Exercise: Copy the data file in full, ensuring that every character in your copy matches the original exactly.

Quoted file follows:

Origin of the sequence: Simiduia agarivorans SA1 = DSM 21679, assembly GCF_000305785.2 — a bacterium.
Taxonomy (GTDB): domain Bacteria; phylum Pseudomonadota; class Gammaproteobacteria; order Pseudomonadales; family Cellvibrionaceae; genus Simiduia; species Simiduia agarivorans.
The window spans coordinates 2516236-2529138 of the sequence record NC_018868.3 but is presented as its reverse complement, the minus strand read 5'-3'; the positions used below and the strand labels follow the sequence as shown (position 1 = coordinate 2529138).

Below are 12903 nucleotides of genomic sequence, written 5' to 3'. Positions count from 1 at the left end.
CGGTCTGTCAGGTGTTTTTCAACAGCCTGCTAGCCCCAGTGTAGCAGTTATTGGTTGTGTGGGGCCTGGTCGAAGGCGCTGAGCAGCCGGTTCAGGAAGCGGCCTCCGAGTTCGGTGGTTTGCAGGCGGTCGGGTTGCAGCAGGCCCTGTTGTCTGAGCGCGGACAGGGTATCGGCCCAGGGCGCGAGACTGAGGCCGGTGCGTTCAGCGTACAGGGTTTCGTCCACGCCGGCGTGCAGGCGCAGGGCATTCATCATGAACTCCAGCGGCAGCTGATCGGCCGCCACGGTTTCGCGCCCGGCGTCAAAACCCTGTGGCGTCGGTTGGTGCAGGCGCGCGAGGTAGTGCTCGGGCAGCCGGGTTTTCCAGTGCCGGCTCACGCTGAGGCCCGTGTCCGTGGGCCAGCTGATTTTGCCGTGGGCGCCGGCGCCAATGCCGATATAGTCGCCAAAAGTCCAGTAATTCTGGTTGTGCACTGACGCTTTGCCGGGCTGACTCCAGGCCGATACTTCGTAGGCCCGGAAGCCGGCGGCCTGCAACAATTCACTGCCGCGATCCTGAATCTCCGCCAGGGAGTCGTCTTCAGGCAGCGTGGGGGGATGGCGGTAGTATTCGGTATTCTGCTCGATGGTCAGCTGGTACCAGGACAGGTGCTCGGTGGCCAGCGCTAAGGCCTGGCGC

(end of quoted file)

Origin of the sequence: Simiduia agarivorans SA1 = DSM 21679, assembly GCF_000305785.2 — a bacterium.
Taxonomy (GTDB): domain Bacteria; phylum Pseudomonadota; class Gammaproteobacteria; order Pseudomonadales; family Cellvibrionaceae; genus Simiduia; species Simiduia agarivorans.
The window spans coordinates 2516236-2529138 of the sequence record NC_018868.3 but is presented as its reverse complement, the minus strand read 5'-3'; the positions used below and the strand labels follow the sequence as shown (position 1 = coordinate 2529138).

Below are 12903 nucleotides of genomic sequence, written 5' to 3'. Positions count from 1 at the left end.
CGGTCTGTCAGGTGTTTTTCAACAGCCTGCTAGCCCCAGTGTAGCAGTTATTGGTTGTGTGGGGCCTGGTCGAAGGCGCTGAGCAGCCGGTTCAGGAAGCGGCCTCCGAGTTCGGTGGTTTGCAGGCGGTCGGGTTGCAGCAGGCCCTGTTGTCTGAGCGCGGACAGGGTATCGGCCCAGGGCGCGAGACTGAGGCCGGTGCGTTCAGCGTACAGGGTTTCGTCCACGCCGGCGTGCAGGCGCAGGGCATTCATCATGAACTCCAGCGGCAGCTGATCGGCCGCCACGGTTTCGCGCCCGGCGTCAAAACCCTGTGGCGTCGGTTGGTGCAGGCGCGCGAGGTAGTGCTCGGGCAGCCGGGTTTTCCAGTGCCGGCTCACGCTGAGGCCCGTGTCCGTGGGCCAGCTGATTTTGCCGTGGGCGCCGGCGCCAATGCCGATATAGTCGCCAAAAGTCCAGTAATTCTGGTTGTGCACTGACGCTTTGCCGGGCTGACTCCAGGCCGATACTTCGTAGGCCCGGAAGCCGGCGGCCTGCAACAATTCACTGCCGCGATCCTGAATCTCCGCCAGGGAGTCGTCTTCAGGCAGCGTGGGGGGATGGCGGTAGTATTCGGTATTCTGCTCGATGGTCAGCTGGTACCAGGACAGGTGCTCGGTGGCCAGCGCTAAGGCCTGGCGC